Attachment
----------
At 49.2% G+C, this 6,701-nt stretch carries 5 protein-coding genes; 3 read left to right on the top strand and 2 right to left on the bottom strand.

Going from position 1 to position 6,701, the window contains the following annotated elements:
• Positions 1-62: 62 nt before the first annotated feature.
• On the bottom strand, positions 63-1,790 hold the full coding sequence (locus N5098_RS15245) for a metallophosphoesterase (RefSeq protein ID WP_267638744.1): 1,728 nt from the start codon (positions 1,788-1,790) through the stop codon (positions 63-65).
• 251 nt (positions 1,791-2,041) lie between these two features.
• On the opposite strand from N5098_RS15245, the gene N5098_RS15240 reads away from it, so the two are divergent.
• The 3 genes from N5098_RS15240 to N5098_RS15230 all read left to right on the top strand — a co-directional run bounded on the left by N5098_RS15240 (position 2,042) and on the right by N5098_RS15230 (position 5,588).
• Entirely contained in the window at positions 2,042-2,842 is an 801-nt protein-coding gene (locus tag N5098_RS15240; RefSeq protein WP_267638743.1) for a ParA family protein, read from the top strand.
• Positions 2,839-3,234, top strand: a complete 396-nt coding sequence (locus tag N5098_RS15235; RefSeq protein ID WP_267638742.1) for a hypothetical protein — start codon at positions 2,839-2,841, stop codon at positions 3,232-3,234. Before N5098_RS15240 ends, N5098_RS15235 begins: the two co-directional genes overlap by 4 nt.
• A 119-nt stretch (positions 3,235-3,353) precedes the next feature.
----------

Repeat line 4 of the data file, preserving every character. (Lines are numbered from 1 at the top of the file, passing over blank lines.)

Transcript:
• On the bottom strand, positions 63-1,790 hold the full coding sequence (locus N5098_RS15245) for a metallophosphoesterase (RefSeq protein ID WP_267638744.1): 1,728 nt from the start codon (positions 1,788-1,790) through the stop codon (positions 63-65).